NIEH CH'UEH WAS QUESTIONING Wang Ni. Four times he asked a question and four times Wang Ni said he didn't know. Nieh Ch'ueh proceeded to hop around in great glee and went and told Master P'u‑i. Master P'u‑i said, "Are you just now finding that out? 1 The clansman Yu‑yu was no match for the clansman T'ai.2 The clansman Yu‑yu still held on to benevolence and worked to win men over. He won men over all right, but he never got out into [the realm of] `notman.' The clansman T'ai, now ‑ he lay down peaceful and easy; he woke up wide‑eyed and blank. Sometimes he thought he was a horse; sometimes he thought he was a cow. His understanding was truly trustworthy; his virtue was perfectly true. He never entered [the realm of] `not‑man.' " 3

Chien Wu went to see the madman Chieh Yu. Chieh Yu said, "What was Chung Shih telling you the other day?" 4 Chien Wu said, "He told me that the ruler of men should devise his own principles, standards, ceremonies, and regulations, and then there will be no one who will fail to obey him and be transformed by them."

The madman Chieh Yu said, "This is bogus virtue! To try to govern the world like this is like trying to walk the ocean, to drill through a river, or to make a mosquito shoulder a mountain! When the sage governs, does he govern what is on the outside? He makes sure of himself first, and then he acts. He makes absolutely certain that things can do what they are supposed to do, that is all. The bird flies high in the sky where it can escape the danger of stringed arrows. The field mouse burrows deep down under the sacred hill where it won't have to worry about men digging and smoking it out. Have you got less sense than these two little creatures?"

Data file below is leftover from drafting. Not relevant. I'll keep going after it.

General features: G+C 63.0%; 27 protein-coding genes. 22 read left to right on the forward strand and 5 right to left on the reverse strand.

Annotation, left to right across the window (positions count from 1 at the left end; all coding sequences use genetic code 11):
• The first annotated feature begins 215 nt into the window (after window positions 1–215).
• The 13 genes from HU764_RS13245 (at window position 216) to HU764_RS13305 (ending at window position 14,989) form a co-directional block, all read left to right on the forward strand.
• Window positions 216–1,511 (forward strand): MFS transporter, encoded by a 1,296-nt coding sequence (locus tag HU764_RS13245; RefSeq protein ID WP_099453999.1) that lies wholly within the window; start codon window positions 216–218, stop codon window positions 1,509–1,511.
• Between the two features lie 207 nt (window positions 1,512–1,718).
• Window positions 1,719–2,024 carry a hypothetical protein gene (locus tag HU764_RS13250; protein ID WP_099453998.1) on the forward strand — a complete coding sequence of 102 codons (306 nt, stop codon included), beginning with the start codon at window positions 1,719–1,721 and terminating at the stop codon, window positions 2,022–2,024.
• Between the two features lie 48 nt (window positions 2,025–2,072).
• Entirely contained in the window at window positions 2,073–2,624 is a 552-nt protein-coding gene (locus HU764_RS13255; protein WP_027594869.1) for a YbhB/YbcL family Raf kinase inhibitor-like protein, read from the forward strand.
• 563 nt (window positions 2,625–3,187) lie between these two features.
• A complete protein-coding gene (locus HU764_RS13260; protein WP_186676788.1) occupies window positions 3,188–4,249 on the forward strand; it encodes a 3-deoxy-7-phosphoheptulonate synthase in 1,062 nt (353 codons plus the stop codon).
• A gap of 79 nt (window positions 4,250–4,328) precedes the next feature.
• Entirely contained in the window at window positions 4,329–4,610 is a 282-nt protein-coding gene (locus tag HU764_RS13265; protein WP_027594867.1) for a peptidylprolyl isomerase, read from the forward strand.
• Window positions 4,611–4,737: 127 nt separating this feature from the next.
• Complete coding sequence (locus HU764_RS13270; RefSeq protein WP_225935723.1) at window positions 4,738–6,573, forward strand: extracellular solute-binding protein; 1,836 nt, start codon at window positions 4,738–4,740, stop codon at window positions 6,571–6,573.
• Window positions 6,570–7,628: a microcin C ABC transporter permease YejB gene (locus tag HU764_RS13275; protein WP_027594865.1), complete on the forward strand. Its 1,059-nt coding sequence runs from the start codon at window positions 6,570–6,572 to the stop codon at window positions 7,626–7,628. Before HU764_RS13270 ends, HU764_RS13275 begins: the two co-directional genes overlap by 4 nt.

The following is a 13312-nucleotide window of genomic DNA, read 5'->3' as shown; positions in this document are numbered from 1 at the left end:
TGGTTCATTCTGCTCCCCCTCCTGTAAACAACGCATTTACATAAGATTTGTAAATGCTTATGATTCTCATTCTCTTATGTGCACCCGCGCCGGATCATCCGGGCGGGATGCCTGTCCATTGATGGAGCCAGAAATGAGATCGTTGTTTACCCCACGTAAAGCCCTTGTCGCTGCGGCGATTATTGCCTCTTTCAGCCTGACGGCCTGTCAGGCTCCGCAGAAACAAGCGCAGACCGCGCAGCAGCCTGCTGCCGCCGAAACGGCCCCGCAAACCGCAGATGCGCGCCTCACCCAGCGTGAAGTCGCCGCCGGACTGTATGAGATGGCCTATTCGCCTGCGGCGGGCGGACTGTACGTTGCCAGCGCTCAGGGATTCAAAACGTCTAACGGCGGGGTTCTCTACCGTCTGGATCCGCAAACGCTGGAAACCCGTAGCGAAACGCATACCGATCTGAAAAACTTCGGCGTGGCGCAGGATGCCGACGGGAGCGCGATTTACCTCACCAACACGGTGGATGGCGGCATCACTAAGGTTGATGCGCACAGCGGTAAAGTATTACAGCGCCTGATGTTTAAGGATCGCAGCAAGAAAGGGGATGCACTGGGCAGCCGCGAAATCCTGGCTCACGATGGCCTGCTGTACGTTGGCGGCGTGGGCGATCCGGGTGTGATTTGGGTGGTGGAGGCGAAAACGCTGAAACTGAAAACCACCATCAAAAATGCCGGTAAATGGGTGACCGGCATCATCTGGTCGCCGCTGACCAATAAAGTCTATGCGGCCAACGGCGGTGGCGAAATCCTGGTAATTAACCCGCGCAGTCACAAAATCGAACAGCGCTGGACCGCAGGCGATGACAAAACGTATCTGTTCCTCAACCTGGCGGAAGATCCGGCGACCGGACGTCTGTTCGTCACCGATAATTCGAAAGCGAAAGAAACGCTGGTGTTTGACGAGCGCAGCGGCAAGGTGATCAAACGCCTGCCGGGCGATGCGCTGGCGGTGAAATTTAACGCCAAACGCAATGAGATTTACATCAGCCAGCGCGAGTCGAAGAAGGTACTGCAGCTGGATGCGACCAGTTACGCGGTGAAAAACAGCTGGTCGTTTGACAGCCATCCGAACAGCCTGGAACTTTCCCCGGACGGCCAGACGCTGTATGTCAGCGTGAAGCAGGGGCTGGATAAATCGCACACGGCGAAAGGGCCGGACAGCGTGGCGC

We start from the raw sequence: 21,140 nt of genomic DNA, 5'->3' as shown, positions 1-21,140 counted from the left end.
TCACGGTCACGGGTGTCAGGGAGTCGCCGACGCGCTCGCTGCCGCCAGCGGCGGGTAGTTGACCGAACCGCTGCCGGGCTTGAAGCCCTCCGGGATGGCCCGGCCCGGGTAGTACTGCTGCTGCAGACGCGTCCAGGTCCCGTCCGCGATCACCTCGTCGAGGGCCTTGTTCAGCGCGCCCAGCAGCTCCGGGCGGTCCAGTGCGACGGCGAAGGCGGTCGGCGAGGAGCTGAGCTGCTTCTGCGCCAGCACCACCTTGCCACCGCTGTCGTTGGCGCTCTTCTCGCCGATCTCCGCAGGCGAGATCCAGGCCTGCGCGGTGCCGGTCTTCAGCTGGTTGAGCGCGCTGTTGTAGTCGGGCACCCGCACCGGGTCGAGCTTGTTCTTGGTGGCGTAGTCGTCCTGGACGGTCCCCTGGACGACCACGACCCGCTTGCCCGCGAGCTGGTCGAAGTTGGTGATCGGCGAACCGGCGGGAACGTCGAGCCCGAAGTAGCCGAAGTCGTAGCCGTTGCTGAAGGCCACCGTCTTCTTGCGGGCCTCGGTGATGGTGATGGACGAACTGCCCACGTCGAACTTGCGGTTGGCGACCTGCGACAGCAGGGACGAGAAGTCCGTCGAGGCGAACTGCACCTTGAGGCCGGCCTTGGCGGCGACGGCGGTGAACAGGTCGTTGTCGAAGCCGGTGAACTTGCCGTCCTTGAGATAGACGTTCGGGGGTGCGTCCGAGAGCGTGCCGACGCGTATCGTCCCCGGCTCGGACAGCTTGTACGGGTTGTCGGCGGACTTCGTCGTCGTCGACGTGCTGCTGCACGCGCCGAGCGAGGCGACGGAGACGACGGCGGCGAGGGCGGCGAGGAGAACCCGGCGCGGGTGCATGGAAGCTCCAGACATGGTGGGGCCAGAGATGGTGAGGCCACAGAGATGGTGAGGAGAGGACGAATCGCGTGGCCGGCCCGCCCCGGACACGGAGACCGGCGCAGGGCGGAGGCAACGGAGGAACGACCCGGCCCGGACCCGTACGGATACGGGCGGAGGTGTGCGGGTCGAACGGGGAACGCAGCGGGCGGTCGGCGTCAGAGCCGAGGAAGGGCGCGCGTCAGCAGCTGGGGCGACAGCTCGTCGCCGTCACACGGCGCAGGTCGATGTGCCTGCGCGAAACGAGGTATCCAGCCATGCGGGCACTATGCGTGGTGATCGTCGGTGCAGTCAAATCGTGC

T'ien Ken was wandering on the sunny side of Yin Mountain. When he reached the banks of the Liao River, he happened to meet a Nameless Man. He questioned the man, saying, "Please may I ask how to rule the world?"

The Nameless Man said, "Get away from me, you peasant! What kind of a dreary question is that! I'm just about to set off with the Creator. And if I get bored with that, then I'll ride on the Light‑and‑Lissome Bird out beyond the six directions, wandering in the village of Not‑Even‑Anything and living in the Broad‑and‑Borderless field. What business5 do you have coming with this talk of governing the world and disturbing my mind?"

But T'ien Ken repeated his question. The Nameless Man said, "Let your mind wander in simplicity, blend your spirit with the vastness, follow along with things the way they are, and make no room for personal views‑then the world will be governed."

Yang Tzu‑chu6 went to see Lao Tan and said, "Here is a man swift as an echo, strong as a beam, with a wonderfully clear understanding of the principles of things, studying the Way without ever letting up ‑ a man like this could compare with an enlightened king, couldn't he?"